8am - 6:30pm Start and End point Greenfield, MA

4. Cider Pub Sing 7:30 - 9pm November 1st

9pm The Crowning of Pomona with Judith Maloney of West County Cider

Location: Episcopal Church Parish Hall, the back hall of Saint James Church

8 Church St, Greenfield, MA

3. Cider Salon, November 2nd

3:30 - 5:00 Cider Salon I: Tasting of Ciders from across N. America $35/ticket Unity Park, Turners Falls

5:45 - 7:15 Cider Salon II: Tasting of Ciders from across N. America $35/ticket Unity Park, Turners Falls

2. Peckville Road, Greenfield

Take a drive up Peckville Road and stop at West County Cider and Apex Orchard

Take a walk in the orchard

Views looking out to New Hampshire and Mount Manadnock

#1 Pick if you can only do one thing?

Find the Apple Pretzels in each tree in the orchard at New Salem Preserves & Heritage Cider and see one of the oldest Perry Pear trees in the US!

Location:

67 S Main St

New Salem, Massachusetts

Extra Bonus offerings at CiderDays to check out!

Author Book Signings November 2

Ben Watson: Cider Hard and Sweet 2-3pm

John Bunker Apples and the Art of Detection 4:30-5:30pm

Michael Phillips The Hollistic Orchard, The Apple Grower, Mycorrhizal Planet 4:30-5:30

Location: Two Birds

  • 106 Avenue A
  • Turners Falls, Massachusetts 01376
  • 413) 863-5782

Exhibit: 25 Years of CiderDays October 25 - November 6, 2019

Over twenty-five years, CiderDays has evolved to a three day, county-wide festival celebrating the apple in all of its forms and providing sessions on every aspect of apple usage. The Great Falls Discovery Center hosts an exhibition of historic cider presses and images that honor the orchards, producers and enthusiasts who have advanced the art of cidermaking. Sponsored by the Franklin County Chamber of Commerce. November 1-3, 2019. For a full schedule visit: ciderdays.org.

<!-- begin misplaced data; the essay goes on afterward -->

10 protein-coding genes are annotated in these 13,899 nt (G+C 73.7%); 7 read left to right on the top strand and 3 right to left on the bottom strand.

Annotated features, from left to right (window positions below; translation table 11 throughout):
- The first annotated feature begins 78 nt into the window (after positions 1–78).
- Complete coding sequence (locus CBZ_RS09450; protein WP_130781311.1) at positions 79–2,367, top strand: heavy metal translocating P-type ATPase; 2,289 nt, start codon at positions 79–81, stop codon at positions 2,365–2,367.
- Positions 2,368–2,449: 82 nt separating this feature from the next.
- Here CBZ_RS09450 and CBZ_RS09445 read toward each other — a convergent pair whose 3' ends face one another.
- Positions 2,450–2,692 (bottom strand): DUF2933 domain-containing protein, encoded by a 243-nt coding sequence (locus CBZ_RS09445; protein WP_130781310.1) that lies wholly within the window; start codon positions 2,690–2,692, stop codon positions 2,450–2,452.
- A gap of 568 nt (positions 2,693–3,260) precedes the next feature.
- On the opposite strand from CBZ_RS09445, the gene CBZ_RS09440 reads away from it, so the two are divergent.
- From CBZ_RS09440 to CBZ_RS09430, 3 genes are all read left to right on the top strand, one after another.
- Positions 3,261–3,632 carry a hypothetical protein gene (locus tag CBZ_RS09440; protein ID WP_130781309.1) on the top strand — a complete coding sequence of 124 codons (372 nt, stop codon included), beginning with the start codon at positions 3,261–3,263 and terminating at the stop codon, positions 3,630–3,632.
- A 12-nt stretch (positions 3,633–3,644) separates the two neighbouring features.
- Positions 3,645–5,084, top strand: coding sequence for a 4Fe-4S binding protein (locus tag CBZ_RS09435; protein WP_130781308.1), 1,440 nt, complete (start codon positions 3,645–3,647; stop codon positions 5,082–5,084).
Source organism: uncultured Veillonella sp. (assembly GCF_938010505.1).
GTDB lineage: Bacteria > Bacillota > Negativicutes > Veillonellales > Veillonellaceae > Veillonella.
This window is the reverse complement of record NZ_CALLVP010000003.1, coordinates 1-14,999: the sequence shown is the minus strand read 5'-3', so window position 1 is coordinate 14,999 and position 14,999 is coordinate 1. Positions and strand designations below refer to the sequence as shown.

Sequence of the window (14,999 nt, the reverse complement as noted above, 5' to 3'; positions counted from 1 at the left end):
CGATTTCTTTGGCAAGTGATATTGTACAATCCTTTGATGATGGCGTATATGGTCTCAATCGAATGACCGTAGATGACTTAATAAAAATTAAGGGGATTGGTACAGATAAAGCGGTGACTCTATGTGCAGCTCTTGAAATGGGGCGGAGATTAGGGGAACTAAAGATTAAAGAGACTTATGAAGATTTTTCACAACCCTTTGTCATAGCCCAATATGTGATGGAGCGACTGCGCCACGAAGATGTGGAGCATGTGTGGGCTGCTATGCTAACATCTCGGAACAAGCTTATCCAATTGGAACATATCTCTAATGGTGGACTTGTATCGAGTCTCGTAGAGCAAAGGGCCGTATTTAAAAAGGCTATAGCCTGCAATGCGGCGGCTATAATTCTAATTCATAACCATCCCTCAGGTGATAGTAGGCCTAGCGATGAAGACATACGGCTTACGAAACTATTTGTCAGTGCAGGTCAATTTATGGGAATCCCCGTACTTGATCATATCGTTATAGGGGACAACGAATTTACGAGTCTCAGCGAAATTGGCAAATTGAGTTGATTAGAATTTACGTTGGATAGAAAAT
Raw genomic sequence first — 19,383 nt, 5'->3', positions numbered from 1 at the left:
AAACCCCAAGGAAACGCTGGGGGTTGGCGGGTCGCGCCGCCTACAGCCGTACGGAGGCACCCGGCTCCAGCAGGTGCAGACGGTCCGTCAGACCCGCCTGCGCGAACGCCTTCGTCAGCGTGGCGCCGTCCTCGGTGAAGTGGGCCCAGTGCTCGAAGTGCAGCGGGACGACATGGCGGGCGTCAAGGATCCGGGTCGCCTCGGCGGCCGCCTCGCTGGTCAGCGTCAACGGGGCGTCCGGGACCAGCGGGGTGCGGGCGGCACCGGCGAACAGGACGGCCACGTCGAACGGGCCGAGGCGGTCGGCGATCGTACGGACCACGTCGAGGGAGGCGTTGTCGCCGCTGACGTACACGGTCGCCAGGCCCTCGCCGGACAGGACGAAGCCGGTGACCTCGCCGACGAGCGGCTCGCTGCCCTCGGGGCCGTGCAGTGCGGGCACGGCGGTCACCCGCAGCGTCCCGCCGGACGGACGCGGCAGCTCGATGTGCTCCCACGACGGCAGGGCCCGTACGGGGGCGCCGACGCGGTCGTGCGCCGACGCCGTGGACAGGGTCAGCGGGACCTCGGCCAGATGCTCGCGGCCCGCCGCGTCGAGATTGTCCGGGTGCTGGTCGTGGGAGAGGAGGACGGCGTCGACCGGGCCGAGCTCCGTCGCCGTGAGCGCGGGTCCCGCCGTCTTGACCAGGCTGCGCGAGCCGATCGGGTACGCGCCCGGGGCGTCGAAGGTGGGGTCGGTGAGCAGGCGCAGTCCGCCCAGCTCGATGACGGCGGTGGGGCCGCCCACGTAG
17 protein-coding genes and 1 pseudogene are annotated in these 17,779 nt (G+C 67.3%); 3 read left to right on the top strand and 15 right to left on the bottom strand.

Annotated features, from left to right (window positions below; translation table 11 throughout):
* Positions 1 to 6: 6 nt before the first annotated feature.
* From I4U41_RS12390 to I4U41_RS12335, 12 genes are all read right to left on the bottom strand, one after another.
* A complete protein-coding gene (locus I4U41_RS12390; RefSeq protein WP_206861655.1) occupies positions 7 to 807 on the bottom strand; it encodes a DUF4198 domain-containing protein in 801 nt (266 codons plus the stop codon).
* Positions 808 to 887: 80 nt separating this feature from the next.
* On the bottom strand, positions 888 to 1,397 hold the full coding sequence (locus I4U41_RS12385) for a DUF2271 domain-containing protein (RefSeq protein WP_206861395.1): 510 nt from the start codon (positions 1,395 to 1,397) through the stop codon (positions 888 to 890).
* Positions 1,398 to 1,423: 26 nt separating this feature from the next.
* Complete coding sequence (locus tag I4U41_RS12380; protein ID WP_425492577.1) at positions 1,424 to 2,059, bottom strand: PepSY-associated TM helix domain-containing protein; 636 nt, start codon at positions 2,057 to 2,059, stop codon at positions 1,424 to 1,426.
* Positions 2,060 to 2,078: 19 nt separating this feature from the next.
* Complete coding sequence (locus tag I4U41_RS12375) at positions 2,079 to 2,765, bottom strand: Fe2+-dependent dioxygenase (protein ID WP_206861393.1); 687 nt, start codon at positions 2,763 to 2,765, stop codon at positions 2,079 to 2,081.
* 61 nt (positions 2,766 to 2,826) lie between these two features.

Great Falls Discovery Center

  • Hours: 10 am - 4pm
  • Free

Location:

  • 2 Avenue A
  • Turners Falls MA 01376
  • 413-863-3221

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Audio snap shots of the cider region of Cayuga Lake, a 38 mile long lake located in the Finger Lakes region of New York state.

CiderweekFLX took place September 27- October 6, 2019.

This region has:

In this chat we begin with the origins of the Finger Lakes from Kendall Blizzard the Agriculinary Tourism Marketing Coordinator at Ithaca/Tompkins County Convention & Visitor's Bureaus .

Kendall and I rode about all week long taking in this magnificent cider region and I thank her for her steady driving and good cheer.

Then we meet Beth Duff, Visitor Experience Specialist at Taughannock Falls (215’ tall - taller than Niagara Falls).

Taghannock Falls

Beth Duff - Ithaca got Cider

After our overview with Betty, we next chat with Susanne Messmer of Lively Run Goat Dairy. Her son Pete is making award winning cheeses.

Susanne Messmer - Lively Run Goat Dairy

Our final chat is with Deborah Cooper a Digital and Special Collections Librarian Coordinator of Library Services to Cornell AgriTech, Geneva NY at the Albert R. Mann Library, Cornell University

Here are some essential URLS for cider at Mann Library:

Thank you to the following producers for helping to sponsor Cider Chat’s tour of the Finger Lakes CiderWeek!